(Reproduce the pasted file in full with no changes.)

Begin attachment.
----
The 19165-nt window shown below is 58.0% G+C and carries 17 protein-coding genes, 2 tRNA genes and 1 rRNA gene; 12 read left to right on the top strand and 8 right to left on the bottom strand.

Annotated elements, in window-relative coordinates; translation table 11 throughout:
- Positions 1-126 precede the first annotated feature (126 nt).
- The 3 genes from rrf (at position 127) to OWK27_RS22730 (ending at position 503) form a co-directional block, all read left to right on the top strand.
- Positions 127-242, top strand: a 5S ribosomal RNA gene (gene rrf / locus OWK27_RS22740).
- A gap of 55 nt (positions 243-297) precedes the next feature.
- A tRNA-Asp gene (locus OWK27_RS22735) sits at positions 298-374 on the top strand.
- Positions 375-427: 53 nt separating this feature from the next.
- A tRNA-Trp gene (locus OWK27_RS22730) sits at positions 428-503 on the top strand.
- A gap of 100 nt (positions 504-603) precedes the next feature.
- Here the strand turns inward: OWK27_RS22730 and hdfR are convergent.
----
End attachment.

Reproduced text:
The 19165-nt window shown below is 58.0% G+C and carries 17 protein-coding genes, 2 tRNA genes and 1 rRNA gene; 12 read left to right on the top strand and 8 right to left on the bottom strand.

Annotated elements, in window-relative coordinates; translation table 11 throughout:
- Positions 1-126 precede the first annotated feature (126 nt).
- The 3 genes from rrf (at position 127) to OWK27_RS22730 (ending at position 503) form a co-directional block, all read left to right on the top strand.
- Positions 127-242, top strand: a 5S ribosomal RNA gene (gene rrf / locus OWK27_RS22740).
- A gap of 55 nt (positions 243-297) precedes the next feature.
- A tRNA-Asp gene (locus OWK27_RS22735) sits at positions 298-374 on the top strand.
- Positions 375-427: 53 nt separating this feature from the next.
- A tRNA-Trp gene (locus OWK27_RS22730) sits at positions 428-503 on the top strand.
- A gap of 100 nt (positions 504-603) precedes the next feature.
- Here the strand turns inward: OWK27_RS22730 and hdfR are convergent.